The opacity of the Trump political operation’s spending was broached during the second Jan. 6 committee hearing.
“Every American is entitled and encouraged to participate in our electoral process. Political fundraising is an integral part of this. The small dollar donors are those who use their limited disposable income to support candidates or causes that they believe in. And those donors deserve the truth about what those funds will be used for,” said Rep. Zoe Lofgren (D-Calif.). Lofgren went on, “Throughout the committee’s investigation, we found evidence that the Trump campaign and its surrogates misled donors as to where their funds would go and what they would be used for.”
In May, the Federal Election Commission deadlocked on whether to even investigate allegations that Trump’s campaign routed funds through the LLC and a closely-tied corporate entity to conceal details of the 2020 presidential campaign’s spending.
While payments to American Made Media Consultants LLC stopped around the time Trump’s campaign was converted to a PAC, Trump is reportedly As a way to avoid possible repercussions from Jan. 6’s committee findings, he is considering announcing his 2024 presidential bid unusually early.
“Federal campaign finance law protects every voter’s right to know how political campaign money is spent,” said Megan McAllen, the Campaign Legal Center’s director for campaign finance litigation in an interview with OpenSecrets, echoing sentiments voiced by Longren in the Jan. 6 hearing.
“The Trump campaign tried to sidestep these transparency requirements by routing hundreds of millions of dollars in 2020 campaign spending to undisclosed payees through two firms with ties to high-ranking campaign officials—thereby unlawfully concealing from voters the true recipients, amounts and purposes of well over half of the campaign’s total spending,” she said. “To reduce political corruption and ensure an informed electorate, we need real transparency about where political campaign dollars are going.”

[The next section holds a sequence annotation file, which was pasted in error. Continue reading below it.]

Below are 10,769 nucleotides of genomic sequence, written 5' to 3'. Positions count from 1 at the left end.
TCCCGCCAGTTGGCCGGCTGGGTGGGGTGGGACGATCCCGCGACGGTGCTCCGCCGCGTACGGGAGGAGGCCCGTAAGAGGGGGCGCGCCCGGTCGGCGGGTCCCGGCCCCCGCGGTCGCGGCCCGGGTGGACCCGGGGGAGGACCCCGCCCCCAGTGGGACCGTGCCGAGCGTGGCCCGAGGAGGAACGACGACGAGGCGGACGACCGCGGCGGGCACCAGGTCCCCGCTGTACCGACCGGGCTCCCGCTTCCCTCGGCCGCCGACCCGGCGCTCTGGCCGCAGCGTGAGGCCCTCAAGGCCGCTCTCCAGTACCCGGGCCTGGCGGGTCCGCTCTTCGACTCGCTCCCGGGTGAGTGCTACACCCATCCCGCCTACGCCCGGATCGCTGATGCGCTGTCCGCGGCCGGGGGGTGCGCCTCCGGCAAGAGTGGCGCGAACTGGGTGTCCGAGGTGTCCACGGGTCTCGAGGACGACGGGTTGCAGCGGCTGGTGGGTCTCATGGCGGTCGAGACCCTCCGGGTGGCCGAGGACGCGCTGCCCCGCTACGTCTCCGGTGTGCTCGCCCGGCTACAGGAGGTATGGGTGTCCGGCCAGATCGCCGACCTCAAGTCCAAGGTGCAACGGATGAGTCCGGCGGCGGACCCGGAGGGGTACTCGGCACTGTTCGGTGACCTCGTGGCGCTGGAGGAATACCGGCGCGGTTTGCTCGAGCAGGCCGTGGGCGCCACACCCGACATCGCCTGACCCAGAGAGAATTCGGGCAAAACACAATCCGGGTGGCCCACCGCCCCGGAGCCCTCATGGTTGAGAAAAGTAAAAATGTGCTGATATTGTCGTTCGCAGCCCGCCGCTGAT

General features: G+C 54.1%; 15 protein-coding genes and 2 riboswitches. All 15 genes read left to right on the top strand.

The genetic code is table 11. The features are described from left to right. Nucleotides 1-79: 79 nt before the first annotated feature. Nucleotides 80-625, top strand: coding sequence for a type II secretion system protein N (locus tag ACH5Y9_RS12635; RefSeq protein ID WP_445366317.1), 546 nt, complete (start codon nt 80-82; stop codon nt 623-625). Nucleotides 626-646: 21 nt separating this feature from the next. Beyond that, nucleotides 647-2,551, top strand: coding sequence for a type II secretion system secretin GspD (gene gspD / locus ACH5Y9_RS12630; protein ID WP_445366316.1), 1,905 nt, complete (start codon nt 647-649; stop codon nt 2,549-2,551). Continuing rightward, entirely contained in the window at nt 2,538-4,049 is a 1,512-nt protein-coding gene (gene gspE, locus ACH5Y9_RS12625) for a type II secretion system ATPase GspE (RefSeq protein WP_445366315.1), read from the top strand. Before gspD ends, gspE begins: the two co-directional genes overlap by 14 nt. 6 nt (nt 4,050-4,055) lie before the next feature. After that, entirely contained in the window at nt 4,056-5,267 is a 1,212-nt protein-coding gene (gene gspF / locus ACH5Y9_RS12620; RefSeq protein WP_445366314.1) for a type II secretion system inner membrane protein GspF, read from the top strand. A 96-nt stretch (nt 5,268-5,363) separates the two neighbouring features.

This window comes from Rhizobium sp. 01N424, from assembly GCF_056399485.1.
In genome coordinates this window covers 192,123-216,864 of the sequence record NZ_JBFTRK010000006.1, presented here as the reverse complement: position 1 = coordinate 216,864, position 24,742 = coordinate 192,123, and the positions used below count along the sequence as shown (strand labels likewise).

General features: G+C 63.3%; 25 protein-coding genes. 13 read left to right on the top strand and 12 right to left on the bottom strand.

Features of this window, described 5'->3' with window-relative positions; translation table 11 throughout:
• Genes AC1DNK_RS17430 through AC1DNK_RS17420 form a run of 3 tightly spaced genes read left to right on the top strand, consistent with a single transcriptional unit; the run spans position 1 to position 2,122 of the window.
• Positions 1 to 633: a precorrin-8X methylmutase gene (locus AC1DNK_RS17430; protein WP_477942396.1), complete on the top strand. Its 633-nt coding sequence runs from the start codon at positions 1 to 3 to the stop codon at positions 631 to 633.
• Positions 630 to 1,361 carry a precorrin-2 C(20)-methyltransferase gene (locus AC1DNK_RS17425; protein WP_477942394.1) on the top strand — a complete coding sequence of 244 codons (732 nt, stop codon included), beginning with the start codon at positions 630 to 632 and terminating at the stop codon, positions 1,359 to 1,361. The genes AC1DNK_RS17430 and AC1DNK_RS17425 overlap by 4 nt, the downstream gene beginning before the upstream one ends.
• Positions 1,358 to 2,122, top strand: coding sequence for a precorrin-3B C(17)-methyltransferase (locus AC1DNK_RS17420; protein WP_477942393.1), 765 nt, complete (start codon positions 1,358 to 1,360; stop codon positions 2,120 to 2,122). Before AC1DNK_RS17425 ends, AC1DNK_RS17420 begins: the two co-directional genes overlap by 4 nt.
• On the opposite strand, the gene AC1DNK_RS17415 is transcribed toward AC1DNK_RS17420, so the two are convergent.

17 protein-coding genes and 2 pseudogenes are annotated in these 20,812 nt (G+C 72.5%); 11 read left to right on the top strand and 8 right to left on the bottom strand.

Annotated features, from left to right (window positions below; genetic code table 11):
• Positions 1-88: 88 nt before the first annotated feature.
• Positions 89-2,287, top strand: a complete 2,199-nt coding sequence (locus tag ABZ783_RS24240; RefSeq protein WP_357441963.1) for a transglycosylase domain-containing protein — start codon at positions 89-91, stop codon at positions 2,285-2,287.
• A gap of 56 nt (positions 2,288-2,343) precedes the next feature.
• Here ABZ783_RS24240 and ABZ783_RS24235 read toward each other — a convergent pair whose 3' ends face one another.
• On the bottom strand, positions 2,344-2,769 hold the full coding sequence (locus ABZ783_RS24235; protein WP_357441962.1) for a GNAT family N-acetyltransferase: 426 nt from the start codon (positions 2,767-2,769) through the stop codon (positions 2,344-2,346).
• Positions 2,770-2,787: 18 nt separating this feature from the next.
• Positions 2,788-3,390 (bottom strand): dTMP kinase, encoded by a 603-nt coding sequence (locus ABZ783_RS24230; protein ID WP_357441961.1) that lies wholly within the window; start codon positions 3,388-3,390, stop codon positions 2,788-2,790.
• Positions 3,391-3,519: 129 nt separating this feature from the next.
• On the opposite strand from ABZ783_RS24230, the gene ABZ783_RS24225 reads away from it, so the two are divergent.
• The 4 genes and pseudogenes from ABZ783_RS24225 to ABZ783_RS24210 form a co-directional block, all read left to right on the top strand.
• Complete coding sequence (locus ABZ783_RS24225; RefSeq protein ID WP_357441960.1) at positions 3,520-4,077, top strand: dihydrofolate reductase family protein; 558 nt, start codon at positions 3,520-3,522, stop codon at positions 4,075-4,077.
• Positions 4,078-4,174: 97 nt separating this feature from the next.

Trump’s political operation uses donor money to support allies who challenged 2020 election results
Trump allies who helped challenge the 2020 election results and spread the so-called “Big Lie” — the baseless claim that the 2020 election was stolen from Trump — have also benefited from his political operation’s largesse.
The political operation continues to report payments to Christina Bobb (an anchor for Right-Wing Media Network One America News Network OAN), which has given airtime to conspiracy theories about election results.
Bobb also managed Voices and Votes, which was a 501(4) that provided at minimum $605,000 to help fund Arizona’s unprecedented review According to a, there will be millions of ballots after 2020’s election. release From the Arizona Senate review team.
The OAN frequently plugged the group’s efforts as well as the Arizona ballot review during OAN shows and on social media. Bobb told Buzzfeed that OAN was not “in any way” affiliated with her fundraising despite the dark money group being run by multiple OAN employees and being promoted on the network.
Trump’s aides told the Washington Post that Trump spoke “occasionally” to Bobb around the time of the Arizona probe. Bobb volunteered to assist the Trump campaign’s legal team on post-election legal challenges and reportedly worked with Trump’s longtime lawyer, Rudy Giuliani. She even sent an email emails According to records obtained from watchdog group, Guiliani was represented in 2020 American Oversight.
Voices and Votes wasn’t the only dark money group helping bankroll the Arizona review It is closely associated with Trump.
Defending the Republic, a non-profit that reportedly provides defense $550,000 for the Arizona probe and spread disproven “election fraud” claims, is run by former Trump campaign lawyer Sidney Powell.
The select committee’s hearings revealed New details have emerged about a meeting at the White House in December 2020, where Trump allegedly promised Powell the job as special counsel. This indicated that he wanted Powell to be granted a security clearance.